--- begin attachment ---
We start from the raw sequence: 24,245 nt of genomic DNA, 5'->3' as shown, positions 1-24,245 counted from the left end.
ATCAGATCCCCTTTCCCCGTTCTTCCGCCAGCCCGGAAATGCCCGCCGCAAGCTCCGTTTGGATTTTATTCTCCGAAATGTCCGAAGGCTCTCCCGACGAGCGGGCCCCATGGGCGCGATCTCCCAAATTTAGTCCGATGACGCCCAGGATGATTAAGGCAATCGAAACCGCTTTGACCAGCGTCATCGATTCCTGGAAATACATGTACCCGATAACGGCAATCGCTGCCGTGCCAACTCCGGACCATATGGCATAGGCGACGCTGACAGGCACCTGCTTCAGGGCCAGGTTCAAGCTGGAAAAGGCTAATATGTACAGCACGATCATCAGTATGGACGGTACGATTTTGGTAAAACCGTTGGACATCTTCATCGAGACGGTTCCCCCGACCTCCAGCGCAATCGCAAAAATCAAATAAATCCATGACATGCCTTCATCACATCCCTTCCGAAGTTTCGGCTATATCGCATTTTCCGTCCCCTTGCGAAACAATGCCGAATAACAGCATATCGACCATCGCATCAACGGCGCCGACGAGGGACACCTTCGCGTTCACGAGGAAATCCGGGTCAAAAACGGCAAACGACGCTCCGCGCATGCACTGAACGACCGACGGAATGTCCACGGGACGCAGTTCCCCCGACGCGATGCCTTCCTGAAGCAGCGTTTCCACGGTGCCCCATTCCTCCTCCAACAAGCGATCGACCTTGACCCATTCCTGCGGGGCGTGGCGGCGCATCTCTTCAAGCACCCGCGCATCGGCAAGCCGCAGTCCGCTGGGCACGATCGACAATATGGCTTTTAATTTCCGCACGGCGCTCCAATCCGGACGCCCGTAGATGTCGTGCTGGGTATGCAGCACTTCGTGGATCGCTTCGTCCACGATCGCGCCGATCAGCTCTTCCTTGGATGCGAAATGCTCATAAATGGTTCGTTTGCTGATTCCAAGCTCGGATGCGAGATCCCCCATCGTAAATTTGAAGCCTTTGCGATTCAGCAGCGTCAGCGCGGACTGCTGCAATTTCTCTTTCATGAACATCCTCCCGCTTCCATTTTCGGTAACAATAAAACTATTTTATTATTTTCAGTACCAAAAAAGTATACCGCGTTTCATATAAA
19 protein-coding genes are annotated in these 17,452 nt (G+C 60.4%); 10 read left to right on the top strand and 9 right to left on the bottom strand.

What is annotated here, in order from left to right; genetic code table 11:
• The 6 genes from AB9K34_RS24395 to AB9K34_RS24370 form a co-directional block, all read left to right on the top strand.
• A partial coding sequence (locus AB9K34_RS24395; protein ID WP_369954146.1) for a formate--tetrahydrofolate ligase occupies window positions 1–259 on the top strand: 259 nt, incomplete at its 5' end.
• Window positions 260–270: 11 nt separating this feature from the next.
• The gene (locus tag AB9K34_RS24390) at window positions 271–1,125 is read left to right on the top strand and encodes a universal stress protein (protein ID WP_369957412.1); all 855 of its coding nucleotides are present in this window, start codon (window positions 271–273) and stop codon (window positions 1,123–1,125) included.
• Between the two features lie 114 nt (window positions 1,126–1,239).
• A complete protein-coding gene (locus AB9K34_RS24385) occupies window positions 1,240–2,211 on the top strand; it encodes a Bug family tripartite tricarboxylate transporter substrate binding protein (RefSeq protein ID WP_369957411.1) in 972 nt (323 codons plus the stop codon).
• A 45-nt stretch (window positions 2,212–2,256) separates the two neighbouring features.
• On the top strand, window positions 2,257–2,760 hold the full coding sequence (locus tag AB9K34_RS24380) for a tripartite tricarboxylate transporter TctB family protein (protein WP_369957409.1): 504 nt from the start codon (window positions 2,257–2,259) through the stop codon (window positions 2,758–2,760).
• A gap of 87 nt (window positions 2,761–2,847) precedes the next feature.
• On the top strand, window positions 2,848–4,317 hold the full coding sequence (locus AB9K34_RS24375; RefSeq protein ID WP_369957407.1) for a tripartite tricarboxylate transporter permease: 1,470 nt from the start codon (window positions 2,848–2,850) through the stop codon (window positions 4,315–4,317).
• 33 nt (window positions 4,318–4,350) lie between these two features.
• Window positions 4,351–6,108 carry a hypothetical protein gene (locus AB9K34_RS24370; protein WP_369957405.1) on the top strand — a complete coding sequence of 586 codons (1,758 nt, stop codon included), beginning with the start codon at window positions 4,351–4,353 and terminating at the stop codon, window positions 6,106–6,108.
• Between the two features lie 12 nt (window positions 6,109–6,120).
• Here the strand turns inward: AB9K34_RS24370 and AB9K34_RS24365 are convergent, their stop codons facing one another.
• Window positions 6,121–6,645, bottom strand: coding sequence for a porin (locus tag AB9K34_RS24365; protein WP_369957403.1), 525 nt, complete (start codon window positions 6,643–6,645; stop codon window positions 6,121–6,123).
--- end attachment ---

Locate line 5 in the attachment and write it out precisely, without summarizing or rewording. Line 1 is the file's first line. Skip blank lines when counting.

• The 6 genes from AB9K34_RS24395 to AB9K34_RS24370 form a co-directional block, all read left to right on the top strand.